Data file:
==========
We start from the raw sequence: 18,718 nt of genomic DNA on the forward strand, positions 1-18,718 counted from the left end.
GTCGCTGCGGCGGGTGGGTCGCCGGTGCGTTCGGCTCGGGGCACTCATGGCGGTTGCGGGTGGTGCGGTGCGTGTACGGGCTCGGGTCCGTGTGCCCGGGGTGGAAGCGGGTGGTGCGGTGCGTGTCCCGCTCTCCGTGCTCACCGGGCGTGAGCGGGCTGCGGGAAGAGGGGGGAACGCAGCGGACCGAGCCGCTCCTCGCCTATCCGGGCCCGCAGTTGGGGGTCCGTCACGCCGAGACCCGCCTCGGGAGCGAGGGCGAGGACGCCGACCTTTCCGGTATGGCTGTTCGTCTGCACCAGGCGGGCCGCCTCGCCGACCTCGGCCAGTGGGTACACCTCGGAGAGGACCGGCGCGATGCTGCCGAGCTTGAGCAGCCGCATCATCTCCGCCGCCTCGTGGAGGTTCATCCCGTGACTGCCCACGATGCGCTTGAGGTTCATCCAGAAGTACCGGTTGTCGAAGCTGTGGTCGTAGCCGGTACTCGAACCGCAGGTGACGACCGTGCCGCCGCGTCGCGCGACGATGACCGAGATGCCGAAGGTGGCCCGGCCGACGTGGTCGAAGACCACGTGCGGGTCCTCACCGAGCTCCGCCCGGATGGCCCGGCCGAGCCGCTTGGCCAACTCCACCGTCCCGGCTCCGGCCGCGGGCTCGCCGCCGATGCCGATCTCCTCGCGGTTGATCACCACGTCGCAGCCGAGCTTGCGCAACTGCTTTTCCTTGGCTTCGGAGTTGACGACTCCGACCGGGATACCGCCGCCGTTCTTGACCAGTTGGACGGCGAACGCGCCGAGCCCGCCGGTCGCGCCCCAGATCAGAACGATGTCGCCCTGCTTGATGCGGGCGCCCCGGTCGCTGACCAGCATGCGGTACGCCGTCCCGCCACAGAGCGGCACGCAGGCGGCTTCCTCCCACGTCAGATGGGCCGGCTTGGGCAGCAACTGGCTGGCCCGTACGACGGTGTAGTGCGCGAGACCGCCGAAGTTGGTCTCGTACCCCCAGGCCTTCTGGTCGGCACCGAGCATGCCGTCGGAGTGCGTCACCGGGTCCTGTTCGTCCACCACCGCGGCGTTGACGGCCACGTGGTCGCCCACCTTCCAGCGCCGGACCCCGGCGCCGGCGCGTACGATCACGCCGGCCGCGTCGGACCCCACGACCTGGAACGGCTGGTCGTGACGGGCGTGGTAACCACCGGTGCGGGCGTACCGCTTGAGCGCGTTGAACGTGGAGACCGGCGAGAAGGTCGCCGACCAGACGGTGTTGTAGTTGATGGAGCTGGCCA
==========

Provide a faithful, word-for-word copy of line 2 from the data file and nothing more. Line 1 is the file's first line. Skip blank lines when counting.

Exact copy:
GTCGCTGCGGCGGGTGGGTCGCCGGTGCGTTCGGCTCGGGGCACTCATGGCGGTTGCGGGTGGTGCGGTGCGTGTACGGGCTCGGGTCCGTGTGCCCGGGGTGGAAGCGGGTGGTGCGGTGCGTGTCCCGCTCTCCGTGCTCACCGGGCGTGAGCGGGCTGCGGGAAGAGGGGGGAACGCAGCGGACCGAGCCGCTCCTCGCCTATCCGGGCCCGCAGTTGGGGGTCCGTCACGCCGAGACCCGCCTCGGGAGCGAGGGCGAGGACGCCGACCTTTCCGGTATGGCTGTTCGTCTGCACCAGGCGGGCCGCCTCGCCGACCTCGGCCAGTGGGTACACCTCGGAGAGGACCGGCGCGATGCTGCCGAGCTTGAGCAGCCGCATCATCTCCGCCGCCTCGTGGAGGTTCATCCCGTGACTGCCCACGATGCGCTTGAGGTTCATCCAGAAGTACCGGTTGTCGAAGCTGTGGTCGTAGCCGGTACTCGAACCGCAGGTGACGACCGTGCCGCCGCGTCGCGCGACGATGACCGAGATGCCGAAGGTGGCCCGGCCGACGTGGTCGAAGACCACGTGCGGGTCCTCACCGAGCTCCGCCCGGATGGCCCGGCCGAGCCGCTTGGCCAACTCCACCGTCCCGGCTCCGGCCGCGGGCTCGCCGCCGATGCCGATCTCCTCGCGGTTGATCACCACGTCGCAGCCGAGCTTGCGCAACTGCTTTTCCTTGGCTTCGGAGTTGACGACTCCGACCGGGATACCGCCGCCGTTCTTGACCAGTTGGACGGCGAACGCGCCGAGCCCGCCGGTCGCGCCCCAGATCAGAACGATGTCGCCCTGCTTGATGCGGGCGCCCCGGTCGCTGACCAGCATGCGGTACGCCGTCCCGCCACAGAGCGGCACGCAGGCGGCTTCCTCCCACGTCAGATGGGCCGGCTTGGGCAGCAACTGGCTGGCCCGTACGACGGTGTAGTGCGCGAGACCGCCGAAGTTGGTCTCGTACCCCCAGGCCTTCTGGTCGGCACCGAGCATGCCGTCGGAGTGCGTCACCGGGTCCTGTTCGTCCACCACCGCGGCGTTGACGGCCACGTGGTCGCCCACCTTCCAGCGCCGGACCCCGGCGCCGGCGCGTACGATCACGCCGGCCGCGTCGGACCCCACGACCTGGAACGGCTGGTCGTGACGGGCGTGGTAACCACCGGTGCGGGCGTACCGCTTGAGCGCGTTGAACGTGGAGACCGGCGAGAAGGTCGCCGACCAGACGGTGTTGTAGTTGATGGAGCTGGCCA